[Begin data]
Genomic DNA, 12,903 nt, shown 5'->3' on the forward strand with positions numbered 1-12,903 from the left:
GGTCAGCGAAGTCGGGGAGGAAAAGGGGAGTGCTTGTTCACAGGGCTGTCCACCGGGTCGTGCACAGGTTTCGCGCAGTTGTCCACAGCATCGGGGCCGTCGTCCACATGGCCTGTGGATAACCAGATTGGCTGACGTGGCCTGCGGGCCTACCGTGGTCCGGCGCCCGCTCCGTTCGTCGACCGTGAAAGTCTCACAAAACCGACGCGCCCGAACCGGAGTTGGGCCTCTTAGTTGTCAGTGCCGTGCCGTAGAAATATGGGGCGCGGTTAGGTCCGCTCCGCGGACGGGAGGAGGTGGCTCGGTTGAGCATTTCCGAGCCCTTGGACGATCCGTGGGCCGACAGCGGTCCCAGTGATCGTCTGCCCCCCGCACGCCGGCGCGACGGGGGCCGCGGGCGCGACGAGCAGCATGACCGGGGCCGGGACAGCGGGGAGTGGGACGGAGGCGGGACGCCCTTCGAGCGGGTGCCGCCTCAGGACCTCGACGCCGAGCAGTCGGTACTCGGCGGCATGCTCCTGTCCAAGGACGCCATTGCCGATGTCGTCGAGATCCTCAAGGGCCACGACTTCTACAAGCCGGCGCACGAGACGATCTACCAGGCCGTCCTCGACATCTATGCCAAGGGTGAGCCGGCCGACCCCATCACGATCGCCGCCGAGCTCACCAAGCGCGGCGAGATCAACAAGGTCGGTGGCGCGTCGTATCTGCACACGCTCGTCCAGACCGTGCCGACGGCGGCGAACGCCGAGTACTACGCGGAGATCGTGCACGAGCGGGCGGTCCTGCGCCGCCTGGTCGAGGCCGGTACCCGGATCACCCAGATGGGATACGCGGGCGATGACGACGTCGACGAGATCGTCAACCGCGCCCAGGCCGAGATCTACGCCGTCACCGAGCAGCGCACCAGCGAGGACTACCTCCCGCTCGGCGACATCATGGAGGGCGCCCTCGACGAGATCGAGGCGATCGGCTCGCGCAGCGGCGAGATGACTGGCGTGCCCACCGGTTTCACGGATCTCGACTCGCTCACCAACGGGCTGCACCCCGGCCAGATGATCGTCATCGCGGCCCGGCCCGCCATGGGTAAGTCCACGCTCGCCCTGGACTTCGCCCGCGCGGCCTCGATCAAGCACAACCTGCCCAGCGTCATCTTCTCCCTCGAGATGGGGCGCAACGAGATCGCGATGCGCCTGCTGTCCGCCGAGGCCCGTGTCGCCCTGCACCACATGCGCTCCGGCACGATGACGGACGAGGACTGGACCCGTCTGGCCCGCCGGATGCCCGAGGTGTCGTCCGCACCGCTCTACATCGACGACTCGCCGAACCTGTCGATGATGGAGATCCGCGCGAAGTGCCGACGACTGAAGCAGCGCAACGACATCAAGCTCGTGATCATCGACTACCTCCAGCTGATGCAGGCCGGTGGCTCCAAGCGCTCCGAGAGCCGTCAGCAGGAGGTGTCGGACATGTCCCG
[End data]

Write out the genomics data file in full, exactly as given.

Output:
Genomic DNA, 12,903 nt, shown 5'->3' on the forward strand with positions numbered 1-12,903 from the left:
GGTCAGCGAAGTCGGGGAGGAAAAGGGGAGTGCTTGTTCACAGGGCTGTCCACCGGGTCGTGCACAGGTTTCGCGCAGTTGTCCACAGCATCGGGGCCGTCGTCCACATGGCCTGTGGATAACCAGATTGGCTGACGTGGCCTGCGGGCCTACCGTGGTCCGGCGCCCGCTCCGTTCGTCGACCGTGAAAGTCTCACAAAACCGACGCGCCCGAACCGGAGTTGGGCCTCTTAGTTGTCAGTGCCGTGCCGTAGAAATATGGGGCGCGGTTAGGTCCGCTCCGCGGACGGGAGGAGGTGGCTCGGTTGAGCATTTCCGAGCCCTTGGACGATCCGTGGGCCGACAGCGGTCCCAGTGATCGTCTGCCCCCCGCACGCCGGCGCGACGGGGGCCGCGGGCGCGACGAGCAGCATGACCGGGGCCGGGACAGCGGGGAGTGGGACGGAGGCGGGACGCCCTTCGAGCGGGTGCCGCCTCAGGACCTCGACGCCGAGCAGTCGGTACTCGGCGGCATGCTCCTGTCCAAGGACGCCATTGCCGATGTCGTCGAGATCCTCAAGGGCCACGACTTCTACAAGCCGGCGCACGAGACGATCTACCAGGCCGTCCTCGACATCTATGCCAAGGGTGAGCCGGCCGACCCCATCACGATCGCCGCCGAGCTCACCAAGCGCGGCGAGATCAACAAGGTCGGTGGCGCGTCGTATCTGCACACGCTCGTCCAGACCGTGCCGACGGCGGCGAACGCCGAGTACTACGCGGAGATCGTGCACGAGCGGGCGGTCCTGCGCCGCCTGGTCGAGGCCGGTACCCGGATCACCCAGATGGGATACGCGGGCGATGACGACGTCGACGAGATCGTCAACCGCGCCCAGGCCGAGATCTACGCCGTCACCGAGCAGCGCACCAGCGAGGACTACCTCCCGCTCGGCGACATCATGGAGGGCGCCCTCGACGAGATCGAGGCGATCGGCTCGCGCAGCGGCGAGATGACTGGCGTGCCCACCGGTTTCACGGATCTCGACTCGCTCACCAACGGGCTGCACCCCGGCCAGATGATCGTCATCGCGGCCCGGCCCGCCATGGGTAAGTCCACGCTCGCCCTGGACTTCGCCCGCGCGGCCTCGATCAAGCACAACCTGCCCAGCGTCATCTTCTCCCTCGAGATGGGGCGCAACGAGATCGCGATGCGCCTGCTGTCCGCCGAGGCCCGTGTCGCCCTGCACCACATGCGCTCCGGCACGATGACGGACGAGGACTGGACCCGTCTGGCCCGCCGGATGCCCGAGGTGTCGTCCGCACCGCTCTACATCGACGACTCGCCGAACCTGTCGATGATGGAGATCCGCGCGAAGTGCCGACGACTGAAGCAGCGCAACGACATCAAGCTCGTGATCATCGACTACCTCCAGCTGATGCAGGCCGGTGGCTCCAAGCGCTCCGAGAGCCGTCAGCAGGAGGTGTCGGACATGTCCCG